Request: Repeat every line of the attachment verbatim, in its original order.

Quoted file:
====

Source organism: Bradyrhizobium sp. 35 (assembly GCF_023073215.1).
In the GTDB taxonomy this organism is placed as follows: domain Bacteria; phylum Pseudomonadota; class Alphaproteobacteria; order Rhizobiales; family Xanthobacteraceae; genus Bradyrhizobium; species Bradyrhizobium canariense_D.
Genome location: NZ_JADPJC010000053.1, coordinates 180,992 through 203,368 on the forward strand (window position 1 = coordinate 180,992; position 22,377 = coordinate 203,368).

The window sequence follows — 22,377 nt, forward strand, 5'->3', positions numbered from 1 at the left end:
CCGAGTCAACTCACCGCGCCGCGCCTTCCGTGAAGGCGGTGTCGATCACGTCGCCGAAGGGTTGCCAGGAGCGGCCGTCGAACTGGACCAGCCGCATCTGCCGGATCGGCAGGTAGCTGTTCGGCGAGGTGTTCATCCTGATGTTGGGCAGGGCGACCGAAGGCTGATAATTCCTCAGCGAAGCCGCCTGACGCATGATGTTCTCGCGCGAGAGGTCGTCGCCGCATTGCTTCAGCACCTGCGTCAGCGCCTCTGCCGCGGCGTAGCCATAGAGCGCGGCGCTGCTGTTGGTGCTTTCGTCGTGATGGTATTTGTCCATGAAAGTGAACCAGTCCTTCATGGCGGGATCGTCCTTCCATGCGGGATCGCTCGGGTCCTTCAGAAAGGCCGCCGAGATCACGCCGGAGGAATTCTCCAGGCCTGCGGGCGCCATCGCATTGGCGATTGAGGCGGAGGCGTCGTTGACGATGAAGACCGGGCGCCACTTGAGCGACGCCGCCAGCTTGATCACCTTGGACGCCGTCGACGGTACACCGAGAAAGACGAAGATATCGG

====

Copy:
Source organism: Bradyrhizobium sp. 35 (assembly GCF_023073215.1).
In the GTDB taxonomy this organism is placed as follows: domain Bacteria; phylum Pseudomonadota; class Alphaproteobacteria; order Rhizobiales; family Xanthobacteraceae; genus Bradyrhizobium; species Bradyrhizobium canariense_D.
Genome location: NZ_JADPJC010000053.1, coordinates 180,992 through 203,368 on the forward strand (window position 1 = coordinate 180,992; position 22,377 = coordinate 203,368).

The window sequence follows — 22,377 nt, forward strand, 5'->3', positions numbered from 1 at the left end:
CCGAGTCAACTCACCGCGCCGCGCCTTCCGTGAAGGCGGTGTCGATCACGTCGCCGAAGGGTTGCCAGGAGCGGCCGTCGAACTGGACCAGCCGCATCTGCCGGATCGGCAGGTAGCTGTTCGGCGAGGTGTTCATCCTGATGTTGGGCAGGGCGACCGAAGGCTGATAATTCCTCAGCGAAGCCGCCTGACGCATGATGTTCTCGCGCGAGAGGTCGTCGCCGCATTGCTTCAGCACCTGCGTCAGCGCCTCTGCCGCGGCGTAGCCATAGAGCGCGGCGCTGCTGTTGGTGCTTTCGTCGTGATGGTATTTGTCCATGAAAGTGAACCAGTCCTTCATGGCGGGATCGTCCTTCCATGCGGGATCGCTCGGGTCCTTCAGAAAGGCCGCCGAGATCACGCCGGAGGAATTCTCCAGGCCTGCGGGCGCCATCGCATTGGCGATTGAGGCGGAGGCGTCGTTGACGATGAAGACCGGGCGCCACTTGAGCGACGCCGCCAGCTTGATCACCTTGGACGCCGTCGACGGTACACCGAGAAAGACGAAGATATCGG